TikTokers are getting into sea shanties, Olivia Rodrigo’s debut song is breaking streaming records as millions tune in, other TikTok users are showing off their best twerking skills in the #BussItChallenge, and this gamer just broke records on Twitch for most concurrent views during an individual live stream—plus more stories and youth news to wrap up your week…
Young consumers getting into older music and songs has been a recent trend in the last year, and they’re traveling back even further—all the way to the 19th century. It all started at the end of December when Scotland-based TikTok user Nathan Evans (whose @nathanevanss account has 399.2K followers) posted a video of himself singing a rendition of the New Zealand 19th century sea shanty “The Wellerman,” which amassed 4.4 million views. The video soon inspired “ShantyTok” as users came abroad (the ship) to “duet” with Evans’s original song. As most duets start, the additions “were small at first, like adding a little extra bass” before growing into a full-on choir. Other users also remixed the song, making “Electro Shanty” a thing. The hashtag #ShantyTok now has 5.2 million views on the app, #SeaShantyTok has 1.1 million views, and #seashanty has 86.3 million views. It’s becoming so popular that the British Library is rushing the publication of their forthcoming book about sailors’ work songs due to “overwhelming interest” that TikTok has caused. To get a better understanding: Sea shanties were the tunes sailors used to sing while out at sea to stay on tempo as they worked on the ship. According to Polygon, because the lyrics and melody aren’t too tricky, it makes the genre “a perfect fit for the collaborative users of TikTok.” TikTok actually wasn’t the first time “The Wellerman” was popularized in the 21st century—British folk band The Longest Johns (known for their sea shanty renditions) covered it in 2018 for their Between Wind and Water album. Since his viral video, Evans has posted himself singing other sea shanties like “The Scotsman” (2.8 million views), “Drunken Sailor,” (2.2 million views) which is also famous thanks to the accordion version in Gen Z and Millennial-favorite show SpongeBob SquarePants, and many others. If there’s anything “ShantyTok” proves, it’s that young users will continue to reinvent old content while also finding ways to collaborate with others.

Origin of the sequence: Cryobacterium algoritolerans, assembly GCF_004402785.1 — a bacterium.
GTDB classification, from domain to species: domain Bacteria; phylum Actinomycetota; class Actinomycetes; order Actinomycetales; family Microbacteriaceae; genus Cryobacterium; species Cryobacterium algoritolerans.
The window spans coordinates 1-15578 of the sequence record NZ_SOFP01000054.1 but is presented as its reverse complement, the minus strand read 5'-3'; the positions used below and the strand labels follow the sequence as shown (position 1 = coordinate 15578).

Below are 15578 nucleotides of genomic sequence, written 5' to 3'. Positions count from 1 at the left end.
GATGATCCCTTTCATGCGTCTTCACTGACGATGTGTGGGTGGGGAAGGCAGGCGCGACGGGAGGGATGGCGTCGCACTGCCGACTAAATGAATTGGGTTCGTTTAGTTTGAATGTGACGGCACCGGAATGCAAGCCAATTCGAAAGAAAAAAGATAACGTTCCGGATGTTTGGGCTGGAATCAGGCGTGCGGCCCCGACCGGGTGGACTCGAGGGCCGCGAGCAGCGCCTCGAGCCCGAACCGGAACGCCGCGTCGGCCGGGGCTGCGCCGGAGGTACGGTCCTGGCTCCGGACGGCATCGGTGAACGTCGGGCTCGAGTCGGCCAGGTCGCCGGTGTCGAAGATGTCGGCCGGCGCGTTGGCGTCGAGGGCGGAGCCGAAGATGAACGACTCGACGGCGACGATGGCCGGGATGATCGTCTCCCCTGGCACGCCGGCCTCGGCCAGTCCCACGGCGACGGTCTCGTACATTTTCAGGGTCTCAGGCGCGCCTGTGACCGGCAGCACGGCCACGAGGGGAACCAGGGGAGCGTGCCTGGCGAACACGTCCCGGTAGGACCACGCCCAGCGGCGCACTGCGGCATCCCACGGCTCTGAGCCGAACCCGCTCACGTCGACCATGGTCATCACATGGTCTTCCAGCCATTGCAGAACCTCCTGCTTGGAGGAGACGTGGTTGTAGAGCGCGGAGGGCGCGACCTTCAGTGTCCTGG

Last Friday, actress and singer Olivia Rodrigo, who stars in Disney+’s High School Musical: The Musical, released her first single “driver’s license” along with a “moody” music video. The song seemed to find success overnight: The music video has 30 million views on YouTube so far, and the song has found viral fame on TikTok as well. Many TikTokers are using it as part of a POV video challenge where they create a video from various perspectives of the song like Rodrigo herself, the ex, the best friend, and even (quite literally) the driver’s license. The day the song dropped, Rodrigo shared a video on TikTok (which received 25.7 million views) highlighting the journey from how the song started as a small tidbit on Instagram to how a producer discovered it, and wanted to turn it into a full blown single. Just two days after it dropped, the song jumped all the way to the third spot of the iTunes chart—just below Gen Z-favorite singer-songwriter Taylor Swift’s bonus tracks from evermore. Rodrigo, a huge fan of Swift, shared a post on Instagram (which has received more than one million likes) with the screenshot of her songs below Swift’s with the caption: “next to taylor on the us i tunes chart i’m in a puddle of tears.” Swift responded with the comment: “i say that’s my baby and I’m really proud.” (This isn’t the first time Swift praised a budding artist on social media; she similarly endorsed Conan Gray’s album last year.) However, the song soon quickly surpassed Swift—and a few days later became the number one song across iTunes, Apple Music, and Spotify, where it broke records as the most streamed song globally in one day. The song has been grabbing attention for other reasons as well—it’s causing drama in the HSM world. Fans are speculating that Rodrigo wrote the song about co-star (and ex) Joshua Bassett and Sabrina Carpenter. Nevertheless, Rodrigo’s quick and newfound success suggests that she’s is a young artist to watch in 2021 and beyond.